• NSDG: Single. Combines the NFs and the Kubernetes cluster definitions.
  • NSDV: As needed based on the use cases mentioned in the preceding "Common use cases" sections that trigger NSDV minor or major version updates.
  • CGS: Single. We recommend that CGS has subsections for each component and infrastructure being deployed for easier management, and includes the versions for NFDs.
  • CGV: Single based on the number of CGSs.
  • SNS: Single per NSDV.

Scenario: Multiple network functions

Multiple NFs with some shared and independent components are deployed to a NAKS cluster.

Resources breakdown:

  • NFDG:
    • NFDG for all shared components.
    • NFDG for every independent component or NF.
  • NFDV: Multiple per each NFDG per use case mentioned in the preceding "Common use cases" sections that trigger NFDV minor or major version updates.
  • NSDG: Single. Combines all NFs, shared and independent components, and infrastructure (Kubernetes cluster or any supporting VMs).
  • NSDV: As needed based on the use cases mentioned in the preceding "Common use cases" sections that trigger NSDV minor or major version updates.
  • CGS:
    • Single. Global for all components that have shared configuration values.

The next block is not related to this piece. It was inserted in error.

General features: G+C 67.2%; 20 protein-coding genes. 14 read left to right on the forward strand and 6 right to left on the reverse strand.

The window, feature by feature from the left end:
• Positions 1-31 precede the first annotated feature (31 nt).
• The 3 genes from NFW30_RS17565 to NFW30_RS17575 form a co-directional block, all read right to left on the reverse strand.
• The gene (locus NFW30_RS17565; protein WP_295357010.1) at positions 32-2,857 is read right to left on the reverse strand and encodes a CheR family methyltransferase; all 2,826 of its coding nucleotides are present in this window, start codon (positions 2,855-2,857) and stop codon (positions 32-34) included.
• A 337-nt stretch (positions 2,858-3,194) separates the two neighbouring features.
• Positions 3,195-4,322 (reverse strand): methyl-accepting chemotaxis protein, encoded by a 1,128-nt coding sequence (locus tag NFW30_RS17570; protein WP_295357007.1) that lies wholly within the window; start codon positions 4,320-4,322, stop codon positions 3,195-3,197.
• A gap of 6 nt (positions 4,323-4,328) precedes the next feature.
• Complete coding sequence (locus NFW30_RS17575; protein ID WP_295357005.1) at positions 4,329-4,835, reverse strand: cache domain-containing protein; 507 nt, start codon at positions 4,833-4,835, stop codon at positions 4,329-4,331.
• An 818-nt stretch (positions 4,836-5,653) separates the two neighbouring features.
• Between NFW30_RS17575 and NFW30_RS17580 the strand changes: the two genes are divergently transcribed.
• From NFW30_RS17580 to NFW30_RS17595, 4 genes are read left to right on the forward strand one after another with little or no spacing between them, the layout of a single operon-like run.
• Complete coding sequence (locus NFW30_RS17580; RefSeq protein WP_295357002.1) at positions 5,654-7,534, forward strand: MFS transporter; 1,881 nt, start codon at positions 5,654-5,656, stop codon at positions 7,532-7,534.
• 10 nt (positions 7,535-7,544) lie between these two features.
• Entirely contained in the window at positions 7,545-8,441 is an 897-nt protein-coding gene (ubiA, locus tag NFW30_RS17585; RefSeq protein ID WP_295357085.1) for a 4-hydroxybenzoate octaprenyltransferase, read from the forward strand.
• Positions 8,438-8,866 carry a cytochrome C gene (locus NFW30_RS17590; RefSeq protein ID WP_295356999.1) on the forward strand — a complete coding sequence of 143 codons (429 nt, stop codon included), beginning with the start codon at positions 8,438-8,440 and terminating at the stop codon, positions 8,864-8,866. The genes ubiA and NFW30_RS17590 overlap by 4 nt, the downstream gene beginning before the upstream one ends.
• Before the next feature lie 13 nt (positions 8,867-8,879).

• NF CGS per NF, including the version of the NFD.
    • Depending on the total number of parameters, consider combining all the CGSs into a single CGS.
  • CGV: Equal to the number of CGSs.
  • SNS: Single per NSDV.

Software upgrade considerations

Assuming NFs support in-place/in-service upgrades, for CNFs:

  • If new charts and images are added, Azure Operator Service Manager installs the new charts.
  • If some charts and images are removed, Azure Operator Service Manager deletes the charts that are no longer declared in the NFDV.
  • Azure Operator Service Manager validates that the NFDV/NSDV originated from the same NFDG/NSDG and hence the same publisher. Cross-publisher upgrades aren't supported.

For VNFs:

  • In-place upgrades are currently not supported. You need to instantiate a new VNF with an updated image side by side. Then delete the older VNF by deleting the SNS.
  • If VNF is deployed as a pair of VMs for high availability, you can design the network service in such a way that you can delete and upgrade VMs one by one. We recommend the following design to allow the deletion and upgrade of individual VMs:
    • Each VM is deployed by using a dedicated ARM template.
    • From the ARM template, two parameters need to be exposed via CGS: VM name, to allow indicating which instance is primary/secondary, and deployment policy, controlling whether VM deployment is allowed or not.
    • In the NFDV, deployParameters and templateParameters need to be parametrized in such a way that you can supply the unique values by using CGVs for each.